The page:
Gestational Trophoblastic Disease

Written by Jaime Herndon | Published on August 15, 2012
Medically Reviewed by George Krucik, MD

What is Gestational Trophoblastic Disease

Gestational trophoblastic disease, or GTD, is a rare condition that occurs only in women and most often during pregnancy. It is typically associated with tumors of the female reproductive system, but is not always cancerous.

The abnormal cells characteristic of GTD start growing in the tissues formed during conception. Common causes for GTD development include an abnormal number of chromosomes present when sperm and egg meet and any abnormal changes in the placenta.

With early diagnosis and treatment, patients with this condition usually have an excellent outlook.

GTD is very rare. The American Cancer Society (ACS) estimates that this cancer accounts for less than one percent of cancers of the female reproductive system (ACS). According to the Memorial Sloan-Kettering Cancer Center (MSKCC), GTD can be successfully treated, and in 80 percent of cases, the GTD is not cancerous.(MSKCC) Even if you have had GTD previously, it is possible to go on to have healthy pregnancies.

Types of Gestational Trophoblastic Disease

There are three main types of this disease:

Hydatidiform Mole

This is also commonly referred to as a “molar pregnancy.” This kind of GTD occurs when the sperm and egg connect but fail to make a fetus. This results in cyst-like tissue. It is typically contained to the uterus and is not cancerous.

Chorioadenoma and Choriocarcinoma

These forms of GTD are cancerous. They can develop from a hydatidaform mole or from leftover tissue after a miscarriage or birth. Chorioadenoma develops only in the uterine wall, whereas choriocarcinoma can spread to other organs.

Placental-Site GTD

This type of GTD develops at the site of placental attachment inside the uterus. Typically, it’s contained within the uterus, but it is possible for the disease to spread.

Risk Factors for GTD

There are some factors that may increase your risk of developing GTD. Remember, though, that having one or more does not mean you will definitely develop GTD. If you are concerned about your risk, talk with your doctor.

Risk factors include:

  • age (pregnancy between the ages of 20 and 40)
  • history of molar pregnancy
  • infertility problems

Symptoms that Could be a Sign of GTD

Swelling of the abdomen may be present, along with a variety of symptoms:

  • nausea and vomiting that seem to be more severe than typical pregnancy nausea
  • vaginal bleeding, passing blood clots, or a watery brown vaginal discharge
  • fatigue
  • absence of fetal heart sounds or movement

How Is GTD Diagnosed?

GTD is typically found during routine pregnancy checkups, or because of abnormal symptoms during pregnancy or suspected pregnancy. If your doctor suspects GTD, blood and urine tests can help with the diagnosis. These fluids contain the hormone hCG (human chorionic gonadotropin). HCG is a hormone found only in pregnant women. In many of those with GTD, it is markedly higher than it should be, although not every woman with GTD will have a higher hCG count.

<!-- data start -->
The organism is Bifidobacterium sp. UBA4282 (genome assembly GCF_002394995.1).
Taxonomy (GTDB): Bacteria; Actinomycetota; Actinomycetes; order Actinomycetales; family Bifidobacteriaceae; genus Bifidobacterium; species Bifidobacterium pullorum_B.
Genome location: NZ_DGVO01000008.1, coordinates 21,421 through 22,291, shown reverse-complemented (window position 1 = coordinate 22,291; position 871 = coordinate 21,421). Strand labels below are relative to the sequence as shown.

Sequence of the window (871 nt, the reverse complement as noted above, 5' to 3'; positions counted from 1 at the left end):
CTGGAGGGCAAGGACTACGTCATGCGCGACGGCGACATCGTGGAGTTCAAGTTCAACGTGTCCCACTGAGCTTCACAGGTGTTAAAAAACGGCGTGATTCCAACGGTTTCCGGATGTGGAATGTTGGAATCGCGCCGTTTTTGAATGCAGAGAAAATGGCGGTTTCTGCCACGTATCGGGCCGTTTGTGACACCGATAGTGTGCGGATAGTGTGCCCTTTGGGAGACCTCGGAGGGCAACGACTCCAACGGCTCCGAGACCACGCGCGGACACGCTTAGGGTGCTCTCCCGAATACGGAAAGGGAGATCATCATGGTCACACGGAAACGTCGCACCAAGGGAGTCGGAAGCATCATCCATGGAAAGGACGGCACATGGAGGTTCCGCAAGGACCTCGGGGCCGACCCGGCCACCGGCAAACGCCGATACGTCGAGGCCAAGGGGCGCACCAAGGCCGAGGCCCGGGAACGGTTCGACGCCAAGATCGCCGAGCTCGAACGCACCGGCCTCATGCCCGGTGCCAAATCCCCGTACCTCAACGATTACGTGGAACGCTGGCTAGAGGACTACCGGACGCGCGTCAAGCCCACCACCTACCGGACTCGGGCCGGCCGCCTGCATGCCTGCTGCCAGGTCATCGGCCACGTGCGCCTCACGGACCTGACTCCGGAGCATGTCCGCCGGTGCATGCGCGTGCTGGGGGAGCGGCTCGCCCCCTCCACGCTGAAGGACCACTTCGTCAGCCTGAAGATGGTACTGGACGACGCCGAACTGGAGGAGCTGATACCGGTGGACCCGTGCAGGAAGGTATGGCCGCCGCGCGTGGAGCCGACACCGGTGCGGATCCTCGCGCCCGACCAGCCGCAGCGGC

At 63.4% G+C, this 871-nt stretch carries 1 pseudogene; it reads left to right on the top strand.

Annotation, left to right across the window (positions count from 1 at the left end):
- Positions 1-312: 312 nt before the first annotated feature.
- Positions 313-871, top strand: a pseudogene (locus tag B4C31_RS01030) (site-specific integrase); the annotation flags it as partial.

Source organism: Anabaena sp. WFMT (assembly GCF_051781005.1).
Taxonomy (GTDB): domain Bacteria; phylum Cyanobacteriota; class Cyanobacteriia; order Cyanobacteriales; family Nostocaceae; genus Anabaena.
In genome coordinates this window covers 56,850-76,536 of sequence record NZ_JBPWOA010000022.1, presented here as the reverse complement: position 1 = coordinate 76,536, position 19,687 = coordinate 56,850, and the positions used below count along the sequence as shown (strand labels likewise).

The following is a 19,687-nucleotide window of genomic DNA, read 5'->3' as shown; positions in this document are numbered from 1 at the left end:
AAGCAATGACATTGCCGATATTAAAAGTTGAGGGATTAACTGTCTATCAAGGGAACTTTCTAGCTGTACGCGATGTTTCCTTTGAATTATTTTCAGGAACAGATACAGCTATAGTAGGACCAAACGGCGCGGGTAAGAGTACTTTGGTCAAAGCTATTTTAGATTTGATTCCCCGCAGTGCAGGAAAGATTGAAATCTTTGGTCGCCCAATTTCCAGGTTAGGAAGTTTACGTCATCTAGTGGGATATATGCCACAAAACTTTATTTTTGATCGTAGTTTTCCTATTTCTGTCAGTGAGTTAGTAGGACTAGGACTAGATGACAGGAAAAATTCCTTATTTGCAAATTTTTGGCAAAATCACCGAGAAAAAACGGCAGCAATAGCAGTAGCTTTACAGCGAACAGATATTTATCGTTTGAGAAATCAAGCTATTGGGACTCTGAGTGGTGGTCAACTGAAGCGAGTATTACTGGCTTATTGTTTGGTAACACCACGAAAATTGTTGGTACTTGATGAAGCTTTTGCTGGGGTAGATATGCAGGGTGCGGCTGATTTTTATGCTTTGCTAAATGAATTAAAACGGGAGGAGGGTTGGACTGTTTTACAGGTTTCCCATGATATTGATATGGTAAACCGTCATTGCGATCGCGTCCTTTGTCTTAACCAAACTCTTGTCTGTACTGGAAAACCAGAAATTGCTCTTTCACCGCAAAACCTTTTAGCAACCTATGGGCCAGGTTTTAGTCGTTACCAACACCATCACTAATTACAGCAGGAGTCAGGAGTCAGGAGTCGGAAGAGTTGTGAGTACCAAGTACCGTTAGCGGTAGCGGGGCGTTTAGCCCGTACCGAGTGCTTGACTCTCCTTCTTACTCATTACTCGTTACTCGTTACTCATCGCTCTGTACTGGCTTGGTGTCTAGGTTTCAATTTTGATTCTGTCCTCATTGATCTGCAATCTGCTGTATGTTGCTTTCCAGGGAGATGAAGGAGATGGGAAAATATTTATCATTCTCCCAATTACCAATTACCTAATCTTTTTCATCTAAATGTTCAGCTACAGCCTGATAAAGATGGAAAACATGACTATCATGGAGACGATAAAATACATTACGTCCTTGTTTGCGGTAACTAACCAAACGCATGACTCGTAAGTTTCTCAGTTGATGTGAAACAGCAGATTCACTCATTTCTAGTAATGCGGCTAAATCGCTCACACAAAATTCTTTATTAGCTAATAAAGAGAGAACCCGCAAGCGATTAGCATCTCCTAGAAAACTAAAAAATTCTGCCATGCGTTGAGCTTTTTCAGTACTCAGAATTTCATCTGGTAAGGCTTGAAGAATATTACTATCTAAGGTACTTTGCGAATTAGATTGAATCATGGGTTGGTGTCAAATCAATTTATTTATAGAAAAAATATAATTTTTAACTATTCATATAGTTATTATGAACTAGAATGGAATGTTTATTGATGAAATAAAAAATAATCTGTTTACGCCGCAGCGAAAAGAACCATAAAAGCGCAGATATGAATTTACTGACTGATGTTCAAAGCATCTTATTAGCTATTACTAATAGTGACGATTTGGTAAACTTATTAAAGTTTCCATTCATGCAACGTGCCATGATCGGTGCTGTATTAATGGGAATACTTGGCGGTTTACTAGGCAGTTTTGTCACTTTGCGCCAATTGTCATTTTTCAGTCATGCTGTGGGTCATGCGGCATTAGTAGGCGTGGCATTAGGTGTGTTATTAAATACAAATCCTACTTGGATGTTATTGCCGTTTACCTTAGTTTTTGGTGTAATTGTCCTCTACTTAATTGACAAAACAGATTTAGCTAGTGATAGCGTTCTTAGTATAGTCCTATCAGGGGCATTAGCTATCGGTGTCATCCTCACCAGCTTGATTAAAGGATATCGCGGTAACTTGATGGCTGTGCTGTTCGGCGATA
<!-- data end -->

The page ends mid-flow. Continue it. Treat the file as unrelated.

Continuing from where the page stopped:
Imaging tests such as sonograms, MRI, and CT scans can help your doctor diagnose GTD by allowing him or her to see the tissues of the uterus.

Once it has been diagnosed, your doctor may stage your GTD. The stage assigned to your condition describes the extent of disease in your body. However, unlike other cancers, treatment for GTD is typically successful regardless of stage. According to the ACS, other factors such as age and HCG level are more pertinent to prognosis of GTD than staging (ACS).

How Is GTD Treated?

GTD is usually treated with surgery and/or chemotherapy, depending on the situation.

Surgery

Hydatidiform moles and other abnormal growths may be removed by a dilation and curettage (D&C). A D&C procedure involves surgery where tissues within the uterus are removed but the uterus itself remains intact. Another surgical option is a hysterectomy, which removes the uterus.

Chemotherapy

For GTD that has spread, chemotherapy might be necessary.

Treatment for GTD is extremely successful. Many women with a history of GTD go on to have normal, healthy pregnancies. Your doctor will be able to provide insight into the long-term effects of GTD given your specific set of circumstances.

Was this article helpful? Yes No

Thank you.

Your message has been sent.

We're sorry, an error occurred.

We are unable to collect your feedback at this time. However, your feedback is important to us. Please try again later.

Article Sources:

More on Healthline

Migraine vs. Chronic Migraine: What Are the Differences?
Migraine vs. Chronic Migraine: What Are the Differences?
There is not just one type of migraine. Chronic migraine is one subtype of migraine. Understand what sets these two conditions apart.
Common Asthma Triggers and How to Avoid Them
Common Asthma Triggers and How to Avoid Them
Learn about some of the most common triggers for asthma, as well as measures you can take to minimize your risk of exposure, symptoms, and flares.
Timeline of an Anaphylactic Reaction
Timeline of an Anaphylactic Reaction
From first exposure to life-threatening complications, learn how quickly an allergy attack can escalate and why it can become life threatening.
Numbness, Muscle Pain and Other RA Symptoms
Numbness, Muscle Pain and Other RA Symptoms
The symptoms of RA are more than just joint pain and stiffness. Common symptoms include loss of feeling, muscle pain, and more. Learn more in this slideshow.
Famous Athletes with Asthma
Famous Athletes with Asthma
Asthma shouldn’t be a barrier to staying active and fit. Learn about famous athletes who didn’t let asthma stop them from achieving their goals.
Advertisement
Advertisement
Advertisement